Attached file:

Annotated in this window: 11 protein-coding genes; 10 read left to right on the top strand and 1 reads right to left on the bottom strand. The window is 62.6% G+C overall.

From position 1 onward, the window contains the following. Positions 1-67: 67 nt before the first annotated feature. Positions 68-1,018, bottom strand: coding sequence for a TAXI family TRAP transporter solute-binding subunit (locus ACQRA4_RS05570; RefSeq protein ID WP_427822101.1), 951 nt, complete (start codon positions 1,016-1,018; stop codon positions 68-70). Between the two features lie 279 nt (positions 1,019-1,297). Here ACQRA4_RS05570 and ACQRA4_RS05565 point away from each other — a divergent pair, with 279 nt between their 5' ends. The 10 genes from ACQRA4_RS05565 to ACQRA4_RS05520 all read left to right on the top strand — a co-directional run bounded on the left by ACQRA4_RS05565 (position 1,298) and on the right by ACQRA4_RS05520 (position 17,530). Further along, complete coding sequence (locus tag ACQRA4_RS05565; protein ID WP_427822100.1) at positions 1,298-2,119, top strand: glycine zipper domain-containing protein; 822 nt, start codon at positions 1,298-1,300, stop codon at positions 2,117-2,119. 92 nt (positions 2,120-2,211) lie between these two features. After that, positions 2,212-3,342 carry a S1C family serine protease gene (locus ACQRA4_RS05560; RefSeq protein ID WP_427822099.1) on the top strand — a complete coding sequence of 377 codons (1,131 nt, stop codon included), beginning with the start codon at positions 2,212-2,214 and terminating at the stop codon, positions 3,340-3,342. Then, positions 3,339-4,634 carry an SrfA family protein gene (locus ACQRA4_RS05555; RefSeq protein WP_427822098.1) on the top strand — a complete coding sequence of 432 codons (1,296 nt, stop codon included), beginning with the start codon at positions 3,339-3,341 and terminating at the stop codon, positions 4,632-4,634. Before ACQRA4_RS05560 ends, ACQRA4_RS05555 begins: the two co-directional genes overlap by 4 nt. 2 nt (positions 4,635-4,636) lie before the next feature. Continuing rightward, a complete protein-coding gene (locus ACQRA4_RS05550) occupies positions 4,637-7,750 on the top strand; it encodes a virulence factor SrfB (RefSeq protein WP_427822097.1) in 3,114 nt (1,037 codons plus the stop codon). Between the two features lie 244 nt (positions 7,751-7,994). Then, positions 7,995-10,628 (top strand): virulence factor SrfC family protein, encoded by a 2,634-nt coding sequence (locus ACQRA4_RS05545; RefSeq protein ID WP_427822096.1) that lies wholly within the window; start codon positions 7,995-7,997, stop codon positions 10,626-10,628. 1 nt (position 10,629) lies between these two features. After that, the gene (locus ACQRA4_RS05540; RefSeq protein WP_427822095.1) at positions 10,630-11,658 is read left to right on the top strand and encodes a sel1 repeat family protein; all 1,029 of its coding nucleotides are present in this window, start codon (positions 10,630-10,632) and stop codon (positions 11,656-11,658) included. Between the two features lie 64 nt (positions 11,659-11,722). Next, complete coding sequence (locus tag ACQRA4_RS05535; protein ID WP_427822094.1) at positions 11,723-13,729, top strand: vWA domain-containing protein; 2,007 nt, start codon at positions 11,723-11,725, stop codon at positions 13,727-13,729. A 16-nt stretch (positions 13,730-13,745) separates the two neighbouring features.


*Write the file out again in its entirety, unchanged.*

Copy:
Annotated in this window: 11 protein-coding genes; 10 read left to right on the top strand and 1 reads right to left on the bottom strand. The window is 62.6% G+C overall.

From position 1 onward, the window contains the following. Positions 1-67: 67 nt before the first annotated feature. Positions 68-1,018, bottom strand: coding sequence for a TAXI family TRAP transporter solute-binding subunit (locus ACQRA4_RS05570; RefSeq protein ID WP_427822101.1), 951 nt, complete (start codon positions 1,016-1,018; stop codon positions 68-70). Between the two features lie 279 nt (positions 1,019-1,297). Here ACQRA4_RS05570 and ACQRA4_RS05565 point away from each other — a divergent pair, with 279 nt between their 5' ends. The 10 genes from ACQRA4_RS05565 to ACQRA4_RS05520 all read left to right on the top strand — a co-directional run bounded on the left by ACQRA4_RS05565 (position 1,298) and on the right by ACQRA4_RS05520 (position 17,530). Further along, complete coding sequence (locus tag ACQRA4_RS05565; protein ID WP_427822100.1) at positions 1,298-2,119, top strand: glycine zipper domain-containing protein; 822 nt, start codon at positions 1,298-1,300, stop codon at positions 2,117-2,119. 92 nt (positions 2,120-2,211) lie between these two features. After that, positions 2,212-3,342 carry a S1C family serine protease gene (locus ACQRA4_RS05560; RefSeq protein ID WP_427822099.1) on the top strand — a complete coding sequence of 377 codons (1,131 nt, stop codon included), beginning with the start codon at positions 2,212-2,214 and terminating at the stop codon, positions 3,340-3,342. Then, positions 3,339-4,634 carry an SrfA family protein gene (locus ACQRA4_RS05555; RefSeq protein WP_427822098.1) on the top strand — a complete coding sequence of 432 codons (1,296 nt, stop codon included), beginning with the start codon at positions 3,339-3,341 and terminating at the stop codon, positions 4,632-4,634. Before ACQRA4_RS05560 ends, ACQRA4_RS05555 begins: the two co-directional genes overlap by 4 nt. 2 nt (positions 4,635-4,636) lie before the next feature. Continuing rightward, a complete protein-coding gene (locus ACQRA4_RS05550) occupies positions 4,637-7,750 on the top strand; it encodes a virulence factor SrfB (RefSeq protein WP_427822097.1) in 3,114 nt (1,037 codons plus the stop codon). Between the two features lie 244 nt (positions 7,751-7,994). Then, positions 7,995-10,628 (top strand): virulence factor SrfC family protein, encoded by a 2,634-nt coding sequence (locus ACQRA4_RS05545; RefSeq protein ID WP_427822096.1) that lies wholly within the window; start codon positions 7,995-7,997, stop codon positions 10,626-10,628. 1 nt (position 10,629) lies between these two features. After that, the gene (locus ACQRA4_RS05540; RefSeq protein WP_427822095.1) at positions 10,630-11,658 is read left to right on the top strand and encodes a sel1 repeat family protein; all 1,029 of its coding nucleotides are present in this window, start codon (positions 10,630-10,632) and stop codon (positions 11,656-11,658) included. Between the two features lie 64 nt (positions 11,659-11,722). Next, complete coding sequence (locus tag ACQRA4_RS05535; protein ID WP_427822094.1) at positions 11,723-13,729, top strand: vWA domain-containing protein; 2,007 nt, start codon at positions 11,723-11,725, stop codon at positions 13,727-13,729. A 16-nt stretch (positions 13,730-13,745) separates the two neighbouring features.